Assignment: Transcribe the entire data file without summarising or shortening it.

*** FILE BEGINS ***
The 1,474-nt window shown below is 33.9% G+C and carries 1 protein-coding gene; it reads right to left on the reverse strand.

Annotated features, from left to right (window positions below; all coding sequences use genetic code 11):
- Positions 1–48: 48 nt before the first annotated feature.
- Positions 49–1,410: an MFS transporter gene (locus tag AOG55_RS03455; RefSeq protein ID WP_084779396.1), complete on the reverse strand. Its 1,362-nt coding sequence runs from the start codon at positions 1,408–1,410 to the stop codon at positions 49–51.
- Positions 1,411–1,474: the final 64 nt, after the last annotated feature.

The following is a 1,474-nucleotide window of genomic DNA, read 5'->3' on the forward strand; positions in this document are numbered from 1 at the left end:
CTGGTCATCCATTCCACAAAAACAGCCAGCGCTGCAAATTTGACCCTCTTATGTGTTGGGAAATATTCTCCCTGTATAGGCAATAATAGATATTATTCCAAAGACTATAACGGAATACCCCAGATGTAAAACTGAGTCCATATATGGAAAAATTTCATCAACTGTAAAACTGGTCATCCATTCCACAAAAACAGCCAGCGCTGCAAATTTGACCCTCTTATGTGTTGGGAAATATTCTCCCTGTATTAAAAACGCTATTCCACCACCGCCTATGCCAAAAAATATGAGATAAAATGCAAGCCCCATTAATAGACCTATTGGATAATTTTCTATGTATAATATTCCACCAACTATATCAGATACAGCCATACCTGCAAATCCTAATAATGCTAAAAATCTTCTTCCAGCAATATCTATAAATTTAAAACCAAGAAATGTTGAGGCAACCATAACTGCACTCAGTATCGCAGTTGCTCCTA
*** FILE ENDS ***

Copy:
The 1,474-nt window shown below is 33.9% G+C and carries 1 protein-coding gene; it reads right to left on the reverse strand.

Annotated features, from left to right (window positions below; all coding sequences use genetic code 11):
- Positions 1–48: 48 nt before the first annotated feature.
- Positions 49–1,410: an MFS transporter gene (locus tag AOG55_RS03455; RefSeq protein ID WP_084779396.1), complete on the reverse strand. Its 1,362-nt coding sequence runs from the start codon at positions 1,408–1,410 to the stop codon at positions 49–51.
- Positions 1,411–1,474: the final 64 nt, after the last annotated feature.

The following is a 1,474-nucleotide window of genomic DNA, read 5'->3' on the forward strand; positions in this document are numbered from 1 at the left end:
CTGGTCATCCATTCCACAAAAACAGCCAGCGCTGCAAATTTGACCCTCTTATGTGTTGGGAAATATTCTCCCTGTATAGGCAATAATAGATATTATTCCAAAGACTATAACGGAATACCCCAGATGTAAAACTGAGTCCATATATGGAAAAATTTCATCAACTGTAAAACTGGTCATCCATTCCACAAAAACAGCCAGCGCTGCAAATTTGACCCTCTTATGTGTTGGGAAATATTCTCCCTGTATTAAAAACGCTATTCCACCACCGCCTATGCCAAAAAATATGAGATAAAATGCAAGCCCCATTAATAGACCTATTGGATAATTTTCTATGTATAATATTCCACCAACTATATCAGATACAGCCATACCTGCAAATCCTAATAATGCTAAAAATCTTCTTCCAGCAATATCTATAAATTTAAAACCAAGAAATGTTGAGGCAACCATAACTGCACTCAGTATCGCAGTTGCTCCTA